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SpiceWeasel
16th April 2018, 14:35
Hello,

I've a couple of questions about event-driven programming.

I was recently handed some code the uses QNetworkAccessManager to communicate with a RIAK TS database. After calling QnetworkAccessManager::post(...), the author creates and event loop and waits for the QNetworkReply to finish. This approach is problematic because this code is being inserted into a GUI application, which of course has its own event loop. I've experienced cases where the author's event loop never returns; resulting in an application hang.

My first question is: Are event loops within event loops a bad practice in event-driven programming?

The second question is how to handle an operation that could take awhile or never produce a result?

I am working on an Open function that must query the RIAK database for a list of data sets to open. Since the operation is not guaranteed to return immediately (or at all), I'd like to know how I should approach handling it. Right now, I am thinking that I need to break the Open function into smaller functions and somehow connect those functions to the results of the query. But then the Open function seems like it should be atomic…

Not sure how to handle this, and am looking for advice.

Thanks!

SpiceWeasel
18th April 2018, 17:23
Since I have had to work this problem, I've come up with answers to my own questions and thought I would share them. However, I am still looking for advice, as my answers might be wrong.

Answer to question #1 : Yes. Doing anything in an event-driven program that you know has the potential to lock the application is (most of the time) a bad practice.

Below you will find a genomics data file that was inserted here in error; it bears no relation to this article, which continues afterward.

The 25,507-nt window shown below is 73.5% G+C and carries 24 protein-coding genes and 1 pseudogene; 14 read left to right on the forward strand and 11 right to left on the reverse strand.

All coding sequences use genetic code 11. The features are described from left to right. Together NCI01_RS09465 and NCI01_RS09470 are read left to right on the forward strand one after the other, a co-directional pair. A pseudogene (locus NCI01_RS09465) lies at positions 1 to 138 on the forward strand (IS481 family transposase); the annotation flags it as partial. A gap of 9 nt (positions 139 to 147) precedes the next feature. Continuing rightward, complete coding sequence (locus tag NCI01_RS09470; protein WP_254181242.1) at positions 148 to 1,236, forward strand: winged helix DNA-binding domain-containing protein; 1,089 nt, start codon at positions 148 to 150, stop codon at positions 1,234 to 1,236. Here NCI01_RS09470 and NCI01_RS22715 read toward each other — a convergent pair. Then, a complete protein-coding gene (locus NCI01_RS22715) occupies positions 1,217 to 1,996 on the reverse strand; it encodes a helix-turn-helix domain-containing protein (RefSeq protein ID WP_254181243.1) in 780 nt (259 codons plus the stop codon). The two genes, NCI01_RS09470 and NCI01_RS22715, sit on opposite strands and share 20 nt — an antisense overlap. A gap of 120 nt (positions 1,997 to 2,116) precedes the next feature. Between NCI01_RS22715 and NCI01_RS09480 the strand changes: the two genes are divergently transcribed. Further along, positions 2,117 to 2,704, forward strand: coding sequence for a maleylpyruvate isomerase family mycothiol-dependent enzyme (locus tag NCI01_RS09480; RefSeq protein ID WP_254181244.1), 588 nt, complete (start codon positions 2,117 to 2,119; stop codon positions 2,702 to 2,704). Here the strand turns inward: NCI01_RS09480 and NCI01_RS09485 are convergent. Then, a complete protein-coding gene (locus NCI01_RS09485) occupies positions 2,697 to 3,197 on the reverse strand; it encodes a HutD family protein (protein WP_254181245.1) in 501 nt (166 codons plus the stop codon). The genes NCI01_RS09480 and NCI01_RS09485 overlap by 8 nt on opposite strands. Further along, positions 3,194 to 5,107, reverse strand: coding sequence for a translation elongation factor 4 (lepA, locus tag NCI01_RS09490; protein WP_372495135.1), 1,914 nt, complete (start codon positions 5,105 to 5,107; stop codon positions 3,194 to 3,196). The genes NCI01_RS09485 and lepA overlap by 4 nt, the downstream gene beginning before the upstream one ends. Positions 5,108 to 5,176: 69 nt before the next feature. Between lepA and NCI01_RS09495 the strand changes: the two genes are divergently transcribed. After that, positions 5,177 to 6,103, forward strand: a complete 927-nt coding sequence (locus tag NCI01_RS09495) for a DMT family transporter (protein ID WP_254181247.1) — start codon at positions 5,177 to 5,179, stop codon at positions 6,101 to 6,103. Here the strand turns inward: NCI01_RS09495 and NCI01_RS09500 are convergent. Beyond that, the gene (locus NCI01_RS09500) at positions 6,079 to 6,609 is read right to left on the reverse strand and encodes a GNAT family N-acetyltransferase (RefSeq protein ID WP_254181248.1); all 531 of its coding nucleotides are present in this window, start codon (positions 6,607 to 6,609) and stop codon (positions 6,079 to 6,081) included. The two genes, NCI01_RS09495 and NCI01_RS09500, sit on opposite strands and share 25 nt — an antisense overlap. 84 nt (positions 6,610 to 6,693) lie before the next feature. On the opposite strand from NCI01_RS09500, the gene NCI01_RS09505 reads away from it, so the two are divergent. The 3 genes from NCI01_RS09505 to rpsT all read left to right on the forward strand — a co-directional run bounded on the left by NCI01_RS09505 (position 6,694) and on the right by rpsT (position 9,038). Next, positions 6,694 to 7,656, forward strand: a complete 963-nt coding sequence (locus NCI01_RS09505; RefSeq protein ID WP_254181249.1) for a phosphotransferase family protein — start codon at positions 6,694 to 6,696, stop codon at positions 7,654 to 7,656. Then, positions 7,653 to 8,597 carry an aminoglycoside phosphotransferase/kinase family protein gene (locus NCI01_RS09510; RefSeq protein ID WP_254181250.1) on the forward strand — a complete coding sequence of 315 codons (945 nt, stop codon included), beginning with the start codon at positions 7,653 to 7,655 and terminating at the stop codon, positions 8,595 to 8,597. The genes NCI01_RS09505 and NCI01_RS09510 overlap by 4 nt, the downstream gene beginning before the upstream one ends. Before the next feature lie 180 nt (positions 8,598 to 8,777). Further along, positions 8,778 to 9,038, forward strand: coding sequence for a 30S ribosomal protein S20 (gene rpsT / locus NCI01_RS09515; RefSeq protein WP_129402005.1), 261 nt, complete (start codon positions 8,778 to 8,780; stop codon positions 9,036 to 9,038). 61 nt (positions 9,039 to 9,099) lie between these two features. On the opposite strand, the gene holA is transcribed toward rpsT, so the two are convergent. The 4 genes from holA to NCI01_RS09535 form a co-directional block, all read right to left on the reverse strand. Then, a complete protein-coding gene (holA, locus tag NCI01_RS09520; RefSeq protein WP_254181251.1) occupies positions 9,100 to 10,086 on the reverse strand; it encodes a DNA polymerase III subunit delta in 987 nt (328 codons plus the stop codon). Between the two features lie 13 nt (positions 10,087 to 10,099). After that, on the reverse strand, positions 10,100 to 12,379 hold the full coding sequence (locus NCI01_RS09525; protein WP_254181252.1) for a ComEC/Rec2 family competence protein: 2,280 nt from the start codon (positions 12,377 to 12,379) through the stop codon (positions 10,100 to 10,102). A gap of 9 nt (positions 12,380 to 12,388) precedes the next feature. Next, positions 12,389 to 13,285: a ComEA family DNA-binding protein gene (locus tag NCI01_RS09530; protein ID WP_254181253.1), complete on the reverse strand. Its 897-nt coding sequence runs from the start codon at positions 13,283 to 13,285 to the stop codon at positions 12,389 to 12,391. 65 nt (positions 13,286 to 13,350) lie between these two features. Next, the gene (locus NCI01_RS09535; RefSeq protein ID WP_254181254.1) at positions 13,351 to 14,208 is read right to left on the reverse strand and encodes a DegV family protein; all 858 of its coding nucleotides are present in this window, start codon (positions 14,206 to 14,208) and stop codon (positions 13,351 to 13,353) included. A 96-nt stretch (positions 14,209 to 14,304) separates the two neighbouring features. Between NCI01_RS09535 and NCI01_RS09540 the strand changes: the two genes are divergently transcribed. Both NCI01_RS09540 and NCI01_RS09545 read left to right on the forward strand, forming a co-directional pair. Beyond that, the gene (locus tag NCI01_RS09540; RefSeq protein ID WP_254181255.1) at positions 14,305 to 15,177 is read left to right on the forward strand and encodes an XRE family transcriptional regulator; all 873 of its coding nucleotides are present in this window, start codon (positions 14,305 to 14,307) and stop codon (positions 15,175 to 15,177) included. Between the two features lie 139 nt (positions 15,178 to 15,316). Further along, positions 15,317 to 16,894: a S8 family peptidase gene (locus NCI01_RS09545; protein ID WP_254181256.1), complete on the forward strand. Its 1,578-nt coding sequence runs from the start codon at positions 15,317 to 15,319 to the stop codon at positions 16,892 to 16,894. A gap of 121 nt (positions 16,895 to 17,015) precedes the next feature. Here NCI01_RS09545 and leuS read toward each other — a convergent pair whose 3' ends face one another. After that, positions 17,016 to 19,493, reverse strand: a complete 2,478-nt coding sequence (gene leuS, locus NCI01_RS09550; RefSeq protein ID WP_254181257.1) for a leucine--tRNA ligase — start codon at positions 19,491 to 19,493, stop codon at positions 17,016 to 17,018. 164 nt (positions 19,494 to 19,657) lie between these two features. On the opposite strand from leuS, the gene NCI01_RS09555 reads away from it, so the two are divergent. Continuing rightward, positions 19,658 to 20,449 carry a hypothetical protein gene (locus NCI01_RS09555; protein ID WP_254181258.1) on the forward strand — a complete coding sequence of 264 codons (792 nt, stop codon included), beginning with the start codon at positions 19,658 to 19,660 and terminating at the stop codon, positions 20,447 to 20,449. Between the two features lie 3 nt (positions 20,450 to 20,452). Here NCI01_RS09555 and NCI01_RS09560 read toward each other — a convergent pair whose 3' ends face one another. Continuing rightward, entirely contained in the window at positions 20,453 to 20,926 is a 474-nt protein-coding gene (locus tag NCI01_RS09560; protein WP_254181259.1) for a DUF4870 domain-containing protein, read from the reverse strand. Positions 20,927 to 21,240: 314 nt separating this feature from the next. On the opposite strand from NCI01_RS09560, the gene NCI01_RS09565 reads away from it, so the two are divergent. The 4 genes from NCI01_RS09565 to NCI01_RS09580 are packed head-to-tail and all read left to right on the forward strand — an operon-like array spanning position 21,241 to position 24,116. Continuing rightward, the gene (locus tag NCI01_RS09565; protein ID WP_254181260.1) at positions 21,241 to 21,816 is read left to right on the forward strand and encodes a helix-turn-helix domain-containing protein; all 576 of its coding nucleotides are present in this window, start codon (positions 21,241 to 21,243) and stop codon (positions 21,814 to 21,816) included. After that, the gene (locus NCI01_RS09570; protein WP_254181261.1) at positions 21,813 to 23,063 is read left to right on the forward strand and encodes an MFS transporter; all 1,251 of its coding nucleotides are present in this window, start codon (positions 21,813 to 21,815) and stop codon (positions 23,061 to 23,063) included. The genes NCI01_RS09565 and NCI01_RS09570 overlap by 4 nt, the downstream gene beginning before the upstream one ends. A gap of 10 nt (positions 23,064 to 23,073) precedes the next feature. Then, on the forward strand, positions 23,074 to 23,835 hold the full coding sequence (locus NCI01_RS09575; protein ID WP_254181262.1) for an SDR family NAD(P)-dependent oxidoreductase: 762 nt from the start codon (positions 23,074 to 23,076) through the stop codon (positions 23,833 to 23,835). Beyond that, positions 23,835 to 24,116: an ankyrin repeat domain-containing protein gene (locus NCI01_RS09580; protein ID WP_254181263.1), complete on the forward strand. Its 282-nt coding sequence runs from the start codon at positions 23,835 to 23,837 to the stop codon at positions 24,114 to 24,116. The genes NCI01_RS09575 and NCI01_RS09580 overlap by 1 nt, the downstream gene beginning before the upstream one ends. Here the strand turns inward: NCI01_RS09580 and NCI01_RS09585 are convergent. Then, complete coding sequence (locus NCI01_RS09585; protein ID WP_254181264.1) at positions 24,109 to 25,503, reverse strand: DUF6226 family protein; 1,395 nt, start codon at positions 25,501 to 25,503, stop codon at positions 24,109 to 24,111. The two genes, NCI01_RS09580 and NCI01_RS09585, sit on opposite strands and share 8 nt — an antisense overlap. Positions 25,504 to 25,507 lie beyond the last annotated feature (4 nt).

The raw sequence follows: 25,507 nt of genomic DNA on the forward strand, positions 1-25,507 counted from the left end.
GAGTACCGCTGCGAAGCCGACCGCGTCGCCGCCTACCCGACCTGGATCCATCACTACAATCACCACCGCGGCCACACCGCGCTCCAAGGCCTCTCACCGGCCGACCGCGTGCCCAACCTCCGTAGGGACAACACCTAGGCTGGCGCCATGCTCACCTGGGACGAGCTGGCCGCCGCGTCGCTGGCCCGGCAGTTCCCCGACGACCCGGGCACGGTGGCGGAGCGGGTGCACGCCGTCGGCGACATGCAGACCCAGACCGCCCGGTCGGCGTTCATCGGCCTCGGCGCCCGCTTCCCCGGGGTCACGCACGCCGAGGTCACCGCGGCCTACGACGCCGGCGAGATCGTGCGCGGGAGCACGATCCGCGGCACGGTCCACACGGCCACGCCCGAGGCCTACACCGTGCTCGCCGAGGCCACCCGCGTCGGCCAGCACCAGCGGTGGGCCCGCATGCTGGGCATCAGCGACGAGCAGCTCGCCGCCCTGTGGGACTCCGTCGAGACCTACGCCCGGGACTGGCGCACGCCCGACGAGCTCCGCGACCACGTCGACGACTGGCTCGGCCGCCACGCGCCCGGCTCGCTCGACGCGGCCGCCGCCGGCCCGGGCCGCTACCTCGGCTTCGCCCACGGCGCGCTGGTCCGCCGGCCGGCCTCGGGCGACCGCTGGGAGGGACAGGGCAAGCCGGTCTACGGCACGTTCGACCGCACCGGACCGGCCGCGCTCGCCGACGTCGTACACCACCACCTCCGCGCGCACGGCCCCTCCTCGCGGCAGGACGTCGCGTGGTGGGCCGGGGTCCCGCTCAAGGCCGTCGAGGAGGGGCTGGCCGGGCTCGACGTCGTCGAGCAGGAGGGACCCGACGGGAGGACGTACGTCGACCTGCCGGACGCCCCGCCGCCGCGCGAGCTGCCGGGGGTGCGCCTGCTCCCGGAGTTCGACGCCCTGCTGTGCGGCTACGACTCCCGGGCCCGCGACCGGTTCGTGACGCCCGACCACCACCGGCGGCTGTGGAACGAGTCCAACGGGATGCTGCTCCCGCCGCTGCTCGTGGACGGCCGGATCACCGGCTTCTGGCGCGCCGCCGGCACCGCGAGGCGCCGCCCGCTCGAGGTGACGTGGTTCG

Answer to question #2 : From what I've observed, a QNetworkRequest that has been posted generates three possible outcomes:
1) The request is honored, and the QNetworkReply that is returned has the results, or...
2) The request fails, and the QNetworkReply that is returned contains an error message, or...
3) Nothing is returned. No signals are generated. (This had occurred two separate times, and I am at a loss to explain why.)

I am still uncertain how to handle #3, but have come up with a solution for #1 and #2 as demonstrated by the following function:



void MainWindow::PostQuery(QByteArray Query, NRMemFn SuccessFunction, NRMemFn FailureFunction)
{
QNetworkReply* p_reply = m_Manager.post(m_QueryRequest, Query);
connect(p_reply, &QNetworkReply::finished, [=](){ (this->*SuccessFunction)(p_reply); p_reply->disconnect(); p_reply->deleteLater();} );
connect(p_reply, static_cast<void (QNetworkReply::*)(QNetworkReply::NetworkError)>(&QNetworkReply::error), [=](){ (this->*FailureFunction)(p_reply); p_reply->disconnect(); p_reply->deleteLater();} );
}


This PostQuery function takes three arguments: a query and two pointers to member functions. The pointers to member functions are connected to the signals that the QNetworkReply will generate for cases #1 and #2. Lamba functions provide the needed "glue".

My Open function now just calls PostQuery with success and failure function pointers. Of course, this does not solve case #3; nor does it handle the (sub?) case of the results being delayed. (When you click Open, you expect to see something immediately, but the QNetworkReply is not guaranteed to be generated at any specific time -- or at all!)

Lesiok
19th April 2018, 07:54
3) Nothing is returned. No signals are generated. (This had occurred two separate times, and I am at a loss to explain why.)

I am still uncertain how to handle #3...
Use QTimer::singleShot connected to code that supports this situation.